All Labor Has Dignity: Teach-in Session


Bethany Chidlow

Sam Hamilton speaking during his teach-in lesson in the Forrer Learning Commons. This was the first of three Dr. Martin Luther King Jr. Day Celebration teach-in sessions during Jan. and Feb.

Bethany Chidlow, Staff Writer

On Jan. 26, Assistant Professor of English Sam Hamilton held his first teach-in session at Bridgewater College. This teach-in session celebrating Martin Luther King Jr. Day, “All Labor has Dignity,” talked about the fight for economic justice during King’s endeavors, in addition to his fight for civil rights. 

The session began with Hamilton talking about how King’s work went beyond social justice and also fought for the rights and treatment of black workers in the workplace.

“Dr. King was a champion of not only civil rights and racial justice, but also workers’ rights and economic justice,” said Hamilton. 

During the teach-in session, Hamilton went into detail about specific instances in which King advocated economic justice. Some of his most prominent work in relation to this fight was in Memphis during 1968. 

“Dr. King was present in Memphis on April 4, 1968, to advocate on behalf of black folks, but more specifically, he was present in Memphis to advocate on behalf of black sanitation workers who had been engaged in a protracted struggle with the Memphis Department of Public Works, the Memphis City Council and Mayor of Memphis, Henry Loeb,” said Hamilton.

Many teach-in session attendees enjoyed learning about another layer to King’s work that has historically not been highlighted as much. 

“This is something they sort-of gloss over in K-12 schooling. He was an advocate for all who needed advocation,” said sophomore Hayley Savage who attended the teach-in session. “Dr. Hamilton really enjoys discussing topics such as this one, and they’re extremely important to talk about to understand what is happening in our world today.”  

In addition to explaining which groups King fought against in Memphis, Hamilton explained in greater detail the conditions for black workers in the city’s sanitation industry. This poor treatment sparked King to fight for economic justice and worker’s rights in Memphis.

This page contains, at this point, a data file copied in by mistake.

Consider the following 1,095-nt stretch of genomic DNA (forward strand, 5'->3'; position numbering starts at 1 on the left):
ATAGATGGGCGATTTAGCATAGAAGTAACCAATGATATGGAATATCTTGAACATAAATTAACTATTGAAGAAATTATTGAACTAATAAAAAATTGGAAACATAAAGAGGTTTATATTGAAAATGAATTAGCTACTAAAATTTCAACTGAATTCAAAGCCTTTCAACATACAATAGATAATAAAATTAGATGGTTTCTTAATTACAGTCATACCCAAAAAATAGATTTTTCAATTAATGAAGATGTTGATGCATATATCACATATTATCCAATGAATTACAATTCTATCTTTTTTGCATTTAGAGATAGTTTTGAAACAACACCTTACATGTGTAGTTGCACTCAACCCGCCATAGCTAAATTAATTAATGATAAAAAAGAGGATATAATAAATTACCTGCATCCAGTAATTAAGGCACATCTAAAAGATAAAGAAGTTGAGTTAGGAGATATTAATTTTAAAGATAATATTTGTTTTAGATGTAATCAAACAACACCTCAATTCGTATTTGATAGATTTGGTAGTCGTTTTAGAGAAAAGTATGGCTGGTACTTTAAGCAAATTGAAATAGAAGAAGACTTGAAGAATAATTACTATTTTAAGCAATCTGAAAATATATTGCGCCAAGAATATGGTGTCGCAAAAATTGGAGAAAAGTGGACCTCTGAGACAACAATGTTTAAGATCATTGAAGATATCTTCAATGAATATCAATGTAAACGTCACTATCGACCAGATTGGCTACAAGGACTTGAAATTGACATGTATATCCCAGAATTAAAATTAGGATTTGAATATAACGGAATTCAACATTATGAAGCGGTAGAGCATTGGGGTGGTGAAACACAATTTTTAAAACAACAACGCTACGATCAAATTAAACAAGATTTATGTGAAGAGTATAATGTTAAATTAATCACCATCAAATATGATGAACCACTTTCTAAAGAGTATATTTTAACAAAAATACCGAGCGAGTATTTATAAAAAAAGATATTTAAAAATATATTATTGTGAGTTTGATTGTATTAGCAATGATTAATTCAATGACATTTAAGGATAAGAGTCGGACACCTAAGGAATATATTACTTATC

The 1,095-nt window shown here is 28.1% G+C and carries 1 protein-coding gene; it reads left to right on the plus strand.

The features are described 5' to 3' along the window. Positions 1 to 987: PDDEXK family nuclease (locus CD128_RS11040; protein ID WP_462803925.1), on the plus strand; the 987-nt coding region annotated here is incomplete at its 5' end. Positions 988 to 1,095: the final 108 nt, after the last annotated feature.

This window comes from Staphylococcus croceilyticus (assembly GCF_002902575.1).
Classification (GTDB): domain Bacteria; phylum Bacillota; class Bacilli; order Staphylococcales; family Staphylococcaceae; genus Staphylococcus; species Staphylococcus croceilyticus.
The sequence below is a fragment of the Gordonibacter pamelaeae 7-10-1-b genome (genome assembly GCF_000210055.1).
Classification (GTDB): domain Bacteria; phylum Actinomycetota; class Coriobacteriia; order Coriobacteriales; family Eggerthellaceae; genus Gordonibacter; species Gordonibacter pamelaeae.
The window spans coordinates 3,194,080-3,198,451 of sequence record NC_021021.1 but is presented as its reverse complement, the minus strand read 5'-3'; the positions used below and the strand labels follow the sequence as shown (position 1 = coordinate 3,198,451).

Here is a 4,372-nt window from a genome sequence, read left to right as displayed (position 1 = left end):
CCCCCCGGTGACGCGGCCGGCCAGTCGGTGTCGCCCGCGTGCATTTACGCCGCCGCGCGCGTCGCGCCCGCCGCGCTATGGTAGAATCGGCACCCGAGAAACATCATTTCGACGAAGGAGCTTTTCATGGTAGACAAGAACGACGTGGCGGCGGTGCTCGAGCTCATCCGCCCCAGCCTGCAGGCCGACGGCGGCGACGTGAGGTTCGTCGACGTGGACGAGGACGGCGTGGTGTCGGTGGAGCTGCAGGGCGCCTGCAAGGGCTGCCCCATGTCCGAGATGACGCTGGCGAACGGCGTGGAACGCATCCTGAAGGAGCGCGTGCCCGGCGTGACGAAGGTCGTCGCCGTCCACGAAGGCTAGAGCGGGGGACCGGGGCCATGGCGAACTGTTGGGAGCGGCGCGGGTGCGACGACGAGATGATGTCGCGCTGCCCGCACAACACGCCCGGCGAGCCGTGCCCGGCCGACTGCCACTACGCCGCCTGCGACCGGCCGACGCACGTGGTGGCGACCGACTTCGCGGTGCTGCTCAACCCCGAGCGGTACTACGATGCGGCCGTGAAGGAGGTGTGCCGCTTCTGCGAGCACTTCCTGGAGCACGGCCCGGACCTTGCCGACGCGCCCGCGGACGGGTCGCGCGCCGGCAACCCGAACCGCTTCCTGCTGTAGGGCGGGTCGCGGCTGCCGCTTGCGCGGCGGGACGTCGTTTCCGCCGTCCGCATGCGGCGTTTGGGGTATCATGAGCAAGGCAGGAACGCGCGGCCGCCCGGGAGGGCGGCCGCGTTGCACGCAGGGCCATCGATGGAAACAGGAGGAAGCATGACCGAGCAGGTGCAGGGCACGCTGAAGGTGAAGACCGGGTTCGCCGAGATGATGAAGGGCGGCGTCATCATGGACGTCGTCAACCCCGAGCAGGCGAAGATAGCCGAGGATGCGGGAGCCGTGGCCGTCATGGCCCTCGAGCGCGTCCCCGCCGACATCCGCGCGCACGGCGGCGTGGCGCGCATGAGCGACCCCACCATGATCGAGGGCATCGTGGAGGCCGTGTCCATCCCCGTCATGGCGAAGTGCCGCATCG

“Memphis sanitation workers in the cold and wet days of winter were miserable. Garbage collectors in Memphis, the vast majority of whom were black, bore the brunt of the bad winter weather,” said Hamilton. “Memphis did not provide black workers with gloves, uniforms or places to clean up before or after shift.”

Hamilton explained that he has been lucky to work in right-to-work states, because he believes unions are important for workers. His reasoning behind choosing this topic for the teach-in session was due to frustration across faculty with work politics. 

 “When asked and given an opportunity to reflect on the life and legacy of Dr. King, I knew he had this commitment to economic justice,” said Hamilton.  “It would be great if I had someone who could advocate for me in some sort of organized way.”

Many of the people in attendance at Hamilton’s teach-in were his students.

“What I enjoyed most from the teach-in session with Dr. Hamilton was the fact that it exemplifies a new side of Dr. Martin Luther King’s beliefs,” said Savage. “The fact that he stood up for economic justice and workers’ rights, as well as his role in the civil rights movement.” 

In addition to Hamilton’s teach-in session, there have been several more sessions in Bridgewater’s continued celebration of Dr. Martin Luther King Jr. Day and Black History Month. The final of the three teach-in sessions will be on Feb. 9 with Assistant Professor of English Vanessa Rouillon titled “Dr. Martin Luther King Jr.: On Civil Disobedience, America’s Christian Heritage and the Art of Rhetoric.”